6. #6
    Super Member Val in IN's Avatar
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    Oct 2010
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    Basic supplies. Quilting needles ("Betweens" size 9 or 10 will probably be a good starting size), Hand quilting thread ($1.00 a spool at Joann's), Beeswax (very inexpensive), Small thread snips (any small sharp scissor), Hoop or frame (I personally don't use either. I just baste and quilt without. All a matter of comfort and personal preference), A comfortable thimble (it might take a few tries to find one you like), and LOTS of patience with yourself. Try for consistant stitches rather than small stitiches. The more you handquilt, the smaller your stitches will become. I applaud you for trying handquilting. After a while, you will find it to be very relaxing. Happy Quilting!!
    "I've always been crazy, but it's kept me from going insane!"

  7. #7
    Super Member Stitchnripper's Avatar
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    Nov 2009
    Mableton, GA
    I handquilt sometimes too and all of the above are great suggestions. With time you will find what works best for you. Remember, there are many ways of doing things so don't give up if one hoop or needle doesn't work for you! It took me a long time to even find the right thimble that worked for me.

  8. #8
    Join Date
    Jan 2012
    I also have a little round rubber disk to help grip the needle if I have trouble getting it pulled through the material. Not sure what it is called...sorry

  9. #9
    Senior Member Kat Sews's Avatar
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    Oct 2010
    I have used a large embrodery hoop that I already had to hand quilt. Makes the project very portable.

  10. #10
    Super Member ranger's Avatar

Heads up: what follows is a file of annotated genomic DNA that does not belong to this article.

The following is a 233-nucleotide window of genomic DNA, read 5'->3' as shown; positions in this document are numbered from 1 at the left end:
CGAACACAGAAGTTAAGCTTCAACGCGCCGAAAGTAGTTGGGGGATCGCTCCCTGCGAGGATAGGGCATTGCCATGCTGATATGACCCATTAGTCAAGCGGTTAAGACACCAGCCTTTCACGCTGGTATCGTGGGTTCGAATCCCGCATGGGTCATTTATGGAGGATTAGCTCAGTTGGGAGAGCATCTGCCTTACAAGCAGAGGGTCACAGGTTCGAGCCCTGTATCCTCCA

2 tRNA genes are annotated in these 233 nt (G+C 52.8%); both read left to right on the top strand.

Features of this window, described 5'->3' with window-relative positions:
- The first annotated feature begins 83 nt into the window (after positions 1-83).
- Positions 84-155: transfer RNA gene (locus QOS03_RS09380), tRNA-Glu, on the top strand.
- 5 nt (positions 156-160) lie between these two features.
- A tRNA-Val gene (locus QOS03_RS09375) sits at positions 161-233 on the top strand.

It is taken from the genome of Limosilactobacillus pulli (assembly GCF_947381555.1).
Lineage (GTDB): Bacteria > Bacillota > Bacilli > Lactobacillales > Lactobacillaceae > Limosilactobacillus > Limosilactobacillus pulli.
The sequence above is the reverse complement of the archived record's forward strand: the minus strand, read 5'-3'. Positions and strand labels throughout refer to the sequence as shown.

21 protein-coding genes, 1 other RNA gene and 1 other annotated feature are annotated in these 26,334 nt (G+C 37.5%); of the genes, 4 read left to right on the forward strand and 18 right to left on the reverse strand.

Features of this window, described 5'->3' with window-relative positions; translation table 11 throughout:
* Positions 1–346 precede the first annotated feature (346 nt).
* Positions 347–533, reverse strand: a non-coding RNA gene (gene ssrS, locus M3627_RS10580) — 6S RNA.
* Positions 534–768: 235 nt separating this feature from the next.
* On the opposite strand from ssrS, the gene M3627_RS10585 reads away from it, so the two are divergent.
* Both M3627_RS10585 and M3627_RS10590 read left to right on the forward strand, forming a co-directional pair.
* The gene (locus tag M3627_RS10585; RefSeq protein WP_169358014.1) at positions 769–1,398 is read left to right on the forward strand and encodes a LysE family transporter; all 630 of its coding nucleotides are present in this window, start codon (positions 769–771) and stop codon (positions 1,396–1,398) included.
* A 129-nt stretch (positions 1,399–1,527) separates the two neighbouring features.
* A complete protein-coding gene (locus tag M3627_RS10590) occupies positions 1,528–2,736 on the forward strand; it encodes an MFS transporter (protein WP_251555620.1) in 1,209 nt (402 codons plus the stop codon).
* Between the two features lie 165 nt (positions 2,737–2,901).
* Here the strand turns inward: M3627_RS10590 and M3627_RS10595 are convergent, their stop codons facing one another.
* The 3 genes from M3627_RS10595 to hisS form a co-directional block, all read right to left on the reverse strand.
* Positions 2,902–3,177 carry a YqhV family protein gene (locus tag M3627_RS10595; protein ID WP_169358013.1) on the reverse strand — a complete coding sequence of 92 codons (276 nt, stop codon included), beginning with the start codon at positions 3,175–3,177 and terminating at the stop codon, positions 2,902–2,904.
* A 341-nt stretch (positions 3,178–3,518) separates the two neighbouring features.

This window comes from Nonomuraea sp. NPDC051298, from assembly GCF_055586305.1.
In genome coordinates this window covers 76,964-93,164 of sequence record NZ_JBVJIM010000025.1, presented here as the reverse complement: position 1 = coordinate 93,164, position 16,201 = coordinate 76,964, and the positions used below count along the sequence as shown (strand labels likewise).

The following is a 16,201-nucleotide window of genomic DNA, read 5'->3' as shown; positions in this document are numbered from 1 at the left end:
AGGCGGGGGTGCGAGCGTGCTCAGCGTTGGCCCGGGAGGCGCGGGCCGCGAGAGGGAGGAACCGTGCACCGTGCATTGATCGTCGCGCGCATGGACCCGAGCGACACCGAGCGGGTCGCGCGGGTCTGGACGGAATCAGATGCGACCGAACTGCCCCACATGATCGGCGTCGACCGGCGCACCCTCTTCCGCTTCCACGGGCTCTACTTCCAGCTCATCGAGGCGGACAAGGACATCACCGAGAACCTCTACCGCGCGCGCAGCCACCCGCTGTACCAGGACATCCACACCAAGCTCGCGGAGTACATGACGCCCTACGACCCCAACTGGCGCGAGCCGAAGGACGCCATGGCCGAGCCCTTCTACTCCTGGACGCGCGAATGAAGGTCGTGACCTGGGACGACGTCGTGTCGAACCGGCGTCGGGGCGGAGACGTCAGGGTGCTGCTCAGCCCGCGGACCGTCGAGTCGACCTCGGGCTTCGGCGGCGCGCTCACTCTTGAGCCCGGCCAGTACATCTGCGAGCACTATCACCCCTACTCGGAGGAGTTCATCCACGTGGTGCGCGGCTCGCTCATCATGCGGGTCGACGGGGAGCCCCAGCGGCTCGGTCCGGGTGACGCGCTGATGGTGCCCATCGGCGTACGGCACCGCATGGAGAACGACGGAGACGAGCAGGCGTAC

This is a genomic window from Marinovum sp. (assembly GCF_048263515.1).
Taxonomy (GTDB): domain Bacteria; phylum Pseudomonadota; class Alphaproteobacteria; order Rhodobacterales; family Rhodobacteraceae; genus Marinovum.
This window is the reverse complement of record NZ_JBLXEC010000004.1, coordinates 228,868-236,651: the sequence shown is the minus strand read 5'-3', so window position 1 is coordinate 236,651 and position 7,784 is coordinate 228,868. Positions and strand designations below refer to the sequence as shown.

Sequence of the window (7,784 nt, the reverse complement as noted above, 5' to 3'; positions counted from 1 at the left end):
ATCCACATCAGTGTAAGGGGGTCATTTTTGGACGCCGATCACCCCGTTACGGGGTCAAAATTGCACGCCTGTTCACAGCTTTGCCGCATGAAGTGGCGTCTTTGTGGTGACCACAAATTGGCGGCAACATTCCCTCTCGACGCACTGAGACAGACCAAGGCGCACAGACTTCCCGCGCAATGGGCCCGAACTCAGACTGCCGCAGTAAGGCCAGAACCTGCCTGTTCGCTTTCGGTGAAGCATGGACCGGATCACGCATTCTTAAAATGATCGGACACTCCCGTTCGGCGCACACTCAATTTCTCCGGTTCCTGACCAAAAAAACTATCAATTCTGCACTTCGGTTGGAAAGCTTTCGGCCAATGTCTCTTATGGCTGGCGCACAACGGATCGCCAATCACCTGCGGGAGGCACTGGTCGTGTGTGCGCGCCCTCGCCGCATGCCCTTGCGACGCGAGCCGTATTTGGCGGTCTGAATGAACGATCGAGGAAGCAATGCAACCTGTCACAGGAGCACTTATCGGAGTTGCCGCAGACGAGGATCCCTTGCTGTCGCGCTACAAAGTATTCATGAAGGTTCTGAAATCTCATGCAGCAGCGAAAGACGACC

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    Sep 2008
    Eastern Canada
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    All of the above information is good.
    Invest in good quality needles; also beeswax, comfortable thimble and hand quilting thread.
    At first, strive for even stitches rather than small stitches.

    I use a plastic hoop.
    When I first started hand quilting, my biggest mistake was having
    the fabric within the hoop TOO TIGHT.
    Life...you muddle your way through it and then you die!

  11. #11
    Super Member
    Join Date
    Mar 2011
    Central NJ
    You've gotten great advice here already. My only other suggestion is that I prefer Thread Heaven instead of beeswax as a thread conditioner. I also agree that 'good' needles to make things easier and less frustrating. My personal favorite is Roxanne and can be gotton from Colonialneedle.com very reasonably if your LQS doesn't carry them. And the thimble...oh, the thimble. After many trials and tribulations I am very pleased with my Thimblelady thimble. It is cone shaped and open ended. This requires that you push with the pad of your finger instead of the top and I find this far less painful/stressful on the pushing finger. I use my thimble on my middle finger and a rubber tip - the kind you find in the office supply stores for paper/money counting - on my index finger and a needle puller. I have a small pair of plain old fiskars scissors for thread snipping. For me, thread depends on the color I want and what's available. I've used the Americana brand from JoAnns for $1.00; Coats & Clark; Gutterman. Don't have a particular preference. Just make sure it's specified for hand quilting. I pin or thread baste the sandwhich about a hand-width apart in each direction. Most times I use a cheap 14-16" wood hoop and sometimes nothing. But the hoop lets me easily find where I was last working when I pick it back up again!

    Good luck. It's quite enjoyable and relaxing. With machine piecing and hand quilting I get the best of both worlds for my sanity.